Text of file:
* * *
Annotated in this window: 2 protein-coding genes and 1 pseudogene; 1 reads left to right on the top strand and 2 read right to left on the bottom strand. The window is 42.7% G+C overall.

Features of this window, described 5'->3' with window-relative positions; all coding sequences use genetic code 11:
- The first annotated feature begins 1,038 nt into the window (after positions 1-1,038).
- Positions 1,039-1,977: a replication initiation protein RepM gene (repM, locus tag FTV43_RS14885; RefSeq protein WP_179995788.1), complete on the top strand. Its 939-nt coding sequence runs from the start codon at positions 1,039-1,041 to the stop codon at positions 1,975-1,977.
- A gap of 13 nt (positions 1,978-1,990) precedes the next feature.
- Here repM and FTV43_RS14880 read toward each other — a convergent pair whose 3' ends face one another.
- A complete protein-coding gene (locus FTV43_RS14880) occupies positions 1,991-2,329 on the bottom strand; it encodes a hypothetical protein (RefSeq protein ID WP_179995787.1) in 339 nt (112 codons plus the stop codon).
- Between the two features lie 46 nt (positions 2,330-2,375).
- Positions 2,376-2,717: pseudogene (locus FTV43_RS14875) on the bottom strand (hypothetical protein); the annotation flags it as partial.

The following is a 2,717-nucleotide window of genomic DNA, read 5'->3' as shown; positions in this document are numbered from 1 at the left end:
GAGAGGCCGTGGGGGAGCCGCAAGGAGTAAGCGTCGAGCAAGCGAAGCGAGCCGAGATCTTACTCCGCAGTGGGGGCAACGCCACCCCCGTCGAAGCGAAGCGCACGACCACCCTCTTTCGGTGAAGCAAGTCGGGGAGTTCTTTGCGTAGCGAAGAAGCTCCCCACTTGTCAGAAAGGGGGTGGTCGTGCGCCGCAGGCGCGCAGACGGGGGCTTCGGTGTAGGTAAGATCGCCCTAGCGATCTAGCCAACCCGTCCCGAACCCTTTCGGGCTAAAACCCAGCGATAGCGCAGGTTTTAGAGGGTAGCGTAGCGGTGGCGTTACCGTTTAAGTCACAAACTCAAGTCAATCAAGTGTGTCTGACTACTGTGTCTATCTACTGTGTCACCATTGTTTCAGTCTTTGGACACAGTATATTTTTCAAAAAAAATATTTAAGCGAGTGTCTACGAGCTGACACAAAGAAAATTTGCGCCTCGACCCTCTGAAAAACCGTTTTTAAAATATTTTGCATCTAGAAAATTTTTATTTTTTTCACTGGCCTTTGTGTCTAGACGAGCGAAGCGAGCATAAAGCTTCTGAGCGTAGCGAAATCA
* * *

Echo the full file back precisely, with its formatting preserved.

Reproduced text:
Annotated in this window: 2 protein-coding genes and 1 pseudogene; 1 reads left to right on the top strand and 2 read right to left on the bottom strand. The window is 42.7% G+C overall.

Features of this window, described 5'->3' with window-relative positions; all coding sequences use genetic code 11:
- The first annotated feature begins 1,038 nt into the window (after positions 1-1,038).
- Positions 1,039-1,977: a replication initiation protein RepM gene (repM, locus tag FTV43_RS14885; RefSeq protein WP_179995788.1), complete on the top strand. Its 939-nt coding sequence runs from the start codon at positions 1,039-1,041 to the stop codon at positions 1,975-1,977.
- A gap of 13 nt (positions 1,978-1,990) precedes the next feature.
- Here repM and FTV43_RS14880 read toward each other — a convergent pair whose 3' ends face one another.
- A complete protein-coding gene (locus FTV43_RS14880) occupies positions 1,991-2,329 on the bottom strand; it encodes a hypothetical protein (RefSeq protein ID WP_179995787.1) in 339 nt (112 codons plus the stop codon).
- Between the two features lie 46 nt (positions 2,330-2,375).
- Positions 2,376-2,717: pseudogene (locus FTV43_RS14875) on the bottom strand (hypothetical protein); the annotation flags it as partial.

The following is a 2,717-nucleotide window of genomic DNA, read 5'->3' as shown; positions in this document are numbered from 1 at the left end:
GAGAGGCCGTGGGGGAGCCGCAAGGAGTAAGCGTCGAGCAAGCGAAGCGAGCCGAGATCTTACTCCGCAGTGGGGGCAACGCCACCCCCGTCGAAGCGAAGCGCACGACCACCCTCTTTCGGTGAAGCAAGTCGGGGAGTTCTTTGCGTAGCGAAGAAGCTCCCCACTTGTCAGAAAGGGGGTGGTCGTGCGCCGCAGGCGCGCAGACGGGGGCTTCGGTGTAGGTAAGATCGCCCTAGCGATCTAGCCAACCCGTCCCGAACCCTTTCGGGCTAAAACCCAGCGATAGCGCAGGTTTTAGAGGGTAGCGTAGCGGTGGCGTTACCGTTTAAGTCACAAACTCAAGTCAATCAAGTGTGTCTGACTACTGTGTCTATCTACTGTGTCACCATTGTTTCAGTCTTTGGACACAGTATATTTTTCAAAAAAAATATTTAAGCGAGTGTCTACGAGCTGACACAAAGAAAATTTGCGCCTCGACCCTCTGAAAAACCGTTTTTAAAATATTTTGCATCTAGAAAATTTTTATTTTTTTCACTGGCCTTTGTGTCTAGACGAGCGAAGCGAGCATAAAGCTTCTGAGCGTAGCGAAATCA